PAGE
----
LEON FORD JR. Leon Ford Jr., the then 19-year-old who was shot by Pittsburgh Police officers November 2012, during what many believe should have been a routine traffic stop in Highland Park, and is now paralyzed, has filed a civil rights lawsuit against the Pittsburgh Bureau of Police, three Pittsburgh police officers, and the former and acting police chiefs.
Ashley N. Johnson - Courier Staff Writer
MACALUS HOGAN, MD (Photo courtesy of UPMC) As the weather remains nice, more and more people are hitting the pavement in the quest for more physical exercise. But as their exercise increases, so does their chance of getting a foot or ankle injury. But UPMC has a new face, with just the experience to get people fixed and back on their run. As of Sept. 1, UPMC Health System welcomed MaCalus Hogan, MD, its newest and first African-American orthopaedic surgeon.
Time to stand up and speak up With 2013 more than half way over, as of the end of August Allegheny County has had 62 homicides, 42 of them being Black individuals. That is 10 less than last year around this time where there were 72 homicides, 59 of them Black and 55 Black males. There is still the potential of having a less deadly year than the last.
A HELPING HAND—Briana Snyder, a student at Pittsburgh Sterrett and participant in the United Way of Allegheny County’s “Be a Middle School Mentor” program, with mentor Mercedes Howze. (Photo courtesy of Blender Inc.) With school in session this week for students in the Pittsburgh Public Schools and surrounding districts, students will have to transition from summer break mode to back-to-school mode. While students in all grades will be making some form of transition, it is even harder for those entering middle school. Most middle school students will be coming from a familiar elementary school to a new middle school, or facing tougher educational lessons or even encountering new peer pressures.
YOUTH ROLE MODELS—These young adults displayed trendy, yet professional attire for job interviews and answered mock job interview questions at the Familylinks Job Fair and Fashion Show, on Aug. 14 at the Doubletree Hotel in Monroeville. (Photo by Erin Perry) For one afternoon, several agencies and companies came together to give at risk-youth a chance at succeeding. Familylinks Inc. in collaboration with the BNY Mellon Pathways, hosted its first Employment Fair and Fashion for young adults ages 16-21, who are transitioning out of the child welfare system and are looking to be employed. Kids were introduced to the employers, while getting the opportunity to see fresh, yet professional attire for the interview process.
RIBBON CUTTING—Central Baptist members and friends of the community were welcomed at the ribbon cutting of the new parking lot, the first phase of the Central renovation project. (Photos by J.L. Martello) More than two-years after the unveiling of its renovation rendering, Central Baptist Church, located in the Hill District, has completed the first phase of its four-phase renovation project. On Aug. 2, the Wylie Avenue church held its parking lot dedication. “If you take care of the house of God, the God of the house will take care of yours. We are just getting started with the vision of this church,” said Central Pastor Victor J. Grigsby, who has led the church since 1996. “I am so very proud of the Central family. They embrace the vision and we’re showing that determination, persistence and faith pays off.”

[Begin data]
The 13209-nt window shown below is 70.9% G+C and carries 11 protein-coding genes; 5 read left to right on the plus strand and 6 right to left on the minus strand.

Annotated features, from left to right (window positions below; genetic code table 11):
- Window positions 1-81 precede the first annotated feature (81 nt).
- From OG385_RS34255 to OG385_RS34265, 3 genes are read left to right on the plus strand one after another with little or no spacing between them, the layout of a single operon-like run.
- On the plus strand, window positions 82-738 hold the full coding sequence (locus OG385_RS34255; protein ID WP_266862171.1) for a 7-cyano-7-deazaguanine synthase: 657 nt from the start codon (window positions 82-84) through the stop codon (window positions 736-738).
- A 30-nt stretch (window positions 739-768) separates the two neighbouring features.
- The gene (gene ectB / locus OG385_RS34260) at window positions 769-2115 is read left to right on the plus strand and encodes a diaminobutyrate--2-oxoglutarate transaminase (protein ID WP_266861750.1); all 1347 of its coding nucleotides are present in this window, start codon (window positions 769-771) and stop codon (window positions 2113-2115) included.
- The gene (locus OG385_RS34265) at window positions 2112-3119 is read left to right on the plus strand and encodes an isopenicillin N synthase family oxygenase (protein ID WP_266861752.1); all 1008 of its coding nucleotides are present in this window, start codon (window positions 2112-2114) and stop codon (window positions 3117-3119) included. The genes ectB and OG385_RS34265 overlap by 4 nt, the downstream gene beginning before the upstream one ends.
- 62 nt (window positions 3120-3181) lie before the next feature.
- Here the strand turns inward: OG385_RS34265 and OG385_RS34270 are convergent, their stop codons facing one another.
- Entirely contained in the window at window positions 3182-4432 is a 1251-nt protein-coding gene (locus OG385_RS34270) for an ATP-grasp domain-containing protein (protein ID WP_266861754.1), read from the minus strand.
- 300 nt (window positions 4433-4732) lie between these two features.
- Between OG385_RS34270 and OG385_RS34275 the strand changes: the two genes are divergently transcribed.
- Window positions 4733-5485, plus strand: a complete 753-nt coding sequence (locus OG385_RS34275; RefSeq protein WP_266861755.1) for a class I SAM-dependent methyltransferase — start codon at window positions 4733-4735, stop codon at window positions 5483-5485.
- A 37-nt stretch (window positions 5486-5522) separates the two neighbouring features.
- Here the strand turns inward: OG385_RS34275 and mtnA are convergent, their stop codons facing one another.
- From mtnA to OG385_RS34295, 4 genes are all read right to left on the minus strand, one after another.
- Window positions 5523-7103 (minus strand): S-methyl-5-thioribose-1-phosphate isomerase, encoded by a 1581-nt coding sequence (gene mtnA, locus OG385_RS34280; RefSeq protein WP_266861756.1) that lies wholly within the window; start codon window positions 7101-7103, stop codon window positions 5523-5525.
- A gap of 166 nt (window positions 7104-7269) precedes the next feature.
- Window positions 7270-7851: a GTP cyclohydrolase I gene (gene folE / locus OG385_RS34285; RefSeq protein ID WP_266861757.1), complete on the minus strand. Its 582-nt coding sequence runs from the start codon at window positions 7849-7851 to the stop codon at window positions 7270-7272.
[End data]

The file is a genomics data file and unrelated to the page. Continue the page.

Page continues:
STATE REP. ED GAINEY It was a violent couple of days for East Pittsburgh residents, especially in Homewood, Larimer and Lincoln-Lemington areas, with gun-fire running rampant through the streets resulting in one homicide and four shootings with five people injured.
Well unfortunately, as predicted, the no Black homicides in June were just a precursor to a deadly month of July for the Black community. With eight Black homicides in July and a total of 37 Black homicides this year in Allegheny County, the question remains, “What will it take to end the senseless killings?”
ORGAN DONOR ADVOCATE—Donated organ recipient Ron Gooden spends his time passionately speaking about being given a second chance at life through organ donation. (Photo Courtesy of CORE) Hampton High School coach Ron Gooden had always been active. He played football through his college career and even some professional. He knew he had a slightly enlarged heart (dilated cardiomyopathy, an enlarged heart with thick walls and a large pumping chamber), which doctors told him was no real concern, and a family history of heart disease, but never did he think there was a chance he would be out of the game of life so soon. But within a few years he went from coaching on the sidelines, to being sidelined and lying on his deathbed waiting for “the gift of life.”